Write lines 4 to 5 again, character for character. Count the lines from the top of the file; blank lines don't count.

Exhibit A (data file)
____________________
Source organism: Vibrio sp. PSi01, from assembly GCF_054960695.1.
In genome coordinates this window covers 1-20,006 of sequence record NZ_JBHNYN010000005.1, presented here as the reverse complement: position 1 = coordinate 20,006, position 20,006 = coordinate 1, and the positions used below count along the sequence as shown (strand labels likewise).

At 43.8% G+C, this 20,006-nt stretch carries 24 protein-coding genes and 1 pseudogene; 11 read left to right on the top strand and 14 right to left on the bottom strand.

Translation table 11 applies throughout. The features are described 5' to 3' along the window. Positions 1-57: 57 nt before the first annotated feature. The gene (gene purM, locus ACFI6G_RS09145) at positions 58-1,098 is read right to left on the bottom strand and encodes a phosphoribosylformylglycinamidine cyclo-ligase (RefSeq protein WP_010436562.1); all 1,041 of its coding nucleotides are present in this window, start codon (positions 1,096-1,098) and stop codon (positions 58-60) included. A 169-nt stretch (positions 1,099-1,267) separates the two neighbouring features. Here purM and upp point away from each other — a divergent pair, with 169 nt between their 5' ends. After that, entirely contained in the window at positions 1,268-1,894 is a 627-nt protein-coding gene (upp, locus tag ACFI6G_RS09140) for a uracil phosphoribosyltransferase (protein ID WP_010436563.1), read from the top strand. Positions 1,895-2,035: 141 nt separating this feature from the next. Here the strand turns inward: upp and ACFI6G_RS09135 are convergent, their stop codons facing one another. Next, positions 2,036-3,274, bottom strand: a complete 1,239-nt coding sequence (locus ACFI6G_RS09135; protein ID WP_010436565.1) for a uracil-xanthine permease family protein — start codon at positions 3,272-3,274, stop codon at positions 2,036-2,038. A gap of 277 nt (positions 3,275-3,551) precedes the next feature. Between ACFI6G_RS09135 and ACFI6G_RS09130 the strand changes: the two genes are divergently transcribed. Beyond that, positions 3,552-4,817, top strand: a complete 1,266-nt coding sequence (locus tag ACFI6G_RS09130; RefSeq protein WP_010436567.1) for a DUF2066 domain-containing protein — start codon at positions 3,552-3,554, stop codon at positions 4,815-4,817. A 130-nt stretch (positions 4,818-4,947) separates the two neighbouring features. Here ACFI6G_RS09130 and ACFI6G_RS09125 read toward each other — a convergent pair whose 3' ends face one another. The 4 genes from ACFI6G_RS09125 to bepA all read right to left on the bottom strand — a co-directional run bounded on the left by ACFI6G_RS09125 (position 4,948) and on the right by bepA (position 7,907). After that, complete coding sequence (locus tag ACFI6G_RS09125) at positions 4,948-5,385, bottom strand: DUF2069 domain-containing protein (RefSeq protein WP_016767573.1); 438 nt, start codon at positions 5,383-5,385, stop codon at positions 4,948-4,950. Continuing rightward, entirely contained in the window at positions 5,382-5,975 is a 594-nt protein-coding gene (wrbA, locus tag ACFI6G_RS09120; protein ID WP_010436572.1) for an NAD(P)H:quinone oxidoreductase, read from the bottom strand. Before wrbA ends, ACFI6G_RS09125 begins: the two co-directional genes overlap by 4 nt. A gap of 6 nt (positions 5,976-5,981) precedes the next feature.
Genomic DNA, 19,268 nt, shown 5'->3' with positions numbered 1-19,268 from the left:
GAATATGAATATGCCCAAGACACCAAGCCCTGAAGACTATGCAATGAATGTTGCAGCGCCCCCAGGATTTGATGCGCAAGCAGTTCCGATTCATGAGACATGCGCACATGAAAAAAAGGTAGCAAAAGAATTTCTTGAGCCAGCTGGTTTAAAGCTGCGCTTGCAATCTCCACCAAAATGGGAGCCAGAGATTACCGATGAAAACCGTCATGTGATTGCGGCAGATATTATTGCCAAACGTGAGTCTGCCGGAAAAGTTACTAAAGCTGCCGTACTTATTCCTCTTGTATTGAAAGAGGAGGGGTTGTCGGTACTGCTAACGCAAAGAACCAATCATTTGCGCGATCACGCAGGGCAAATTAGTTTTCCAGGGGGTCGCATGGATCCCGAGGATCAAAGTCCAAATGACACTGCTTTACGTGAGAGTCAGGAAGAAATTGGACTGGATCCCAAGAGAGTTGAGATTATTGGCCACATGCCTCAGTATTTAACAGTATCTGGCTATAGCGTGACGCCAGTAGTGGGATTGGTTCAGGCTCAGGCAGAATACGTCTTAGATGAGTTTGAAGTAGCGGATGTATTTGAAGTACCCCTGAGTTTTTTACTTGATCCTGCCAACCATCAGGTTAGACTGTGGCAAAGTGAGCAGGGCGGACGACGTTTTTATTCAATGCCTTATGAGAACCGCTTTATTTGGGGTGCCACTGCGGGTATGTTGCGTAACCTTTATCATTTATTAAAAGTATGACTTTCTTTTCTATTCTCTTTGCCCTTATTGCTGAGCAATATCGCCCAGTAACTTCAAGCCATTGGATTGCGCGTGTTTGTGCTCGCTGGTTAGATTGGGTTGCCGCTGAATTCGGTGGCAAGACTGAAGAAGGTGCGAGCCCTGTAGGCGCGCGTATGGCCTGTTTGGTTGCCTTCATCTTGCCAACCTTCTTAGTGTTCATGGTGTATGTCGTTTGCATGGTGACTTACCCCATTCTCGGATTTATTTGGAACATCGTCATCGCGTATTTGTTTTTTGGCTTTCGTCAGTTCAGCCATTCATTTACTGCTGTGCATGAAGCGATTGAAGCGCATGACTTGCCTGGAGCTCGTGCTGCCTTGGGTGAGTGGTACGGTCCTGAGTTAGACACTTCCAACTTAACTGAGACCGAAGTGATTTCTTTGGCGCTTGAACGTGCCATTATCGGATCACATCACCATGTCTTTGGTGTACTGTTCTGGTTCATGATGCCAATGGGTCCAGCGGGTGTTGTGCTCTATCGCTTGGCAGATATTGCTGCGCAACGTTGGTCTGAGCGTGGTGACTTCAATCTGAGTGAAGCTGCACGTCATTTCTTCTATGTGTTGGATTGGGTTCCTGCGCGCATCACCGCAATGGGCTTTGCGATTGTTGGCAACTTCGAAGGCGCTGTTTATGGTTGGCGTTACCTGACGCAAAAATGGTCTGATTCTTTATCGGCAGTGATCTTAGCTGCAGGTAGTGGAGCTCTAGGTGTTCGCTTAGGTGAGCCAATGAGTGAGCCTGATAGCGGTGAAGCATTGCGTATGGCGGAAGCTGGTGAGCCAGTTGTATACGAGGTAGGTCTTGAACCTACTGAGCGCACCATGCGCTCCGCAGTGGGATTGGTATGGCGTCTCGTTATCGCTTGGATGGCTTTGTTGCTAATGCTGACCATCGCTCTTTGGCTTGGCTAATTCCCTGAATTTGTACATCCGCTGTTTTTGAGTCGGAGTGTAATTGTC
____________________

Translation table 11 applies throughout. The features are described 5' to 3' along the window. Positions 1-57: 57 nt before the first annotated feature. The gene (gene purM, locus ACFI6G_RS09145) at positions 58-1,098 is read right to left on the bottom strand and encodes a phosphoribosylformylglycinamidine cyclo-ligase (RefSeq protein WP_010436562.1); all 1,041 of its coding nucleotides are present in this window, start codon (positions 1,096-1,098) and stop codon (positions 58-60) included. A 169-nt stretch (positions 1,099-1,267) separates the two neighbouring features. Here purM and upp point away from each other — a divergent pair, with 169 nt between their 5' ends. After that, entirely contained in the window at positions 1,268-1,894 is a 627-nt protein-coding gene (upp, locus tag ACFI6G_RS09140) for a uracil phosphoribosyltransferase (protein ID WP_010436563.1), read from the top strand. Positions 1,895-2,035: 141 nt separating this feature from the next. Here the strand turns inward: upp and ACFI6G_RS09135 are convergent, their stop codons facing one another. Next, positions 2,036-3,274, bottom strand: a complete 1,239-nt coding sequence (locus ACFI6G_RS09135; protein ID WP_010436565.1) for a uracil-xanthine permease family protein — start codon at positions 3,272-3,274, stop codon at positions 2,036-2,038. A gap of 277 nt (positions 3,275-3,551) precedes the next feature. Between ACFI6G_RS09135 and ACFI6G_RS09130 the strand changes: the two genes are divergently transcribed. Beyond that, positions 3,552-4,817, top strand: a complete 1,266-nt coding sequence (locus tag ACFI6G_RS09130; RefSeq protein WP_010436567.1) for a DUF2066 domain-containing protein — start codon at positions 3,552-3,554, stop codon at positions 4,815-4,817. A 130-nt stretch (positions 4,818-4,947) separates the two neighbouring features. Here ACFI6G_RS09130 and ACFI6G_RS09125 read toward each other — a convergent pair whose 3' ends face one another. The 4 genes from ACFI6G_RS09125 to bepA all read right to left on the bottom strand — a co-directional run bounded on the left by ACFI6G_RS09125 (position 4,948) and on the right by bepA (position 7,907). After that, complete coding sequence (locus tag ACFI6G_RS09125) at positions 4,948-5,385, bottom strand: DUF2069 domain-containing protein (RefSeq protein WP_016767573.1); 438 nt, start codon at positions 5,383-5,385, stop codon at positions 4,948-4,950. Continuing rightward, entirely contained in the window at positions 5,382-5,975 is a 594-nt protein-coding gene (wrbA, locus tag ACFI6G_RS09120; protein ID WP_010436572.1) for an NAD(P)H:quinone oxidoreductase, read from the bottom strand. Before wrbA ends, ACFI6G_RS09125 begins: the two co-directional genes overlap by 4 nt. A gap of 6 nt (positions 5,976-5,981) precedes the next feature.
Genomic DNA, 19,268 nt, shown 5'->3' with positions numbered 1-19,268 from the left: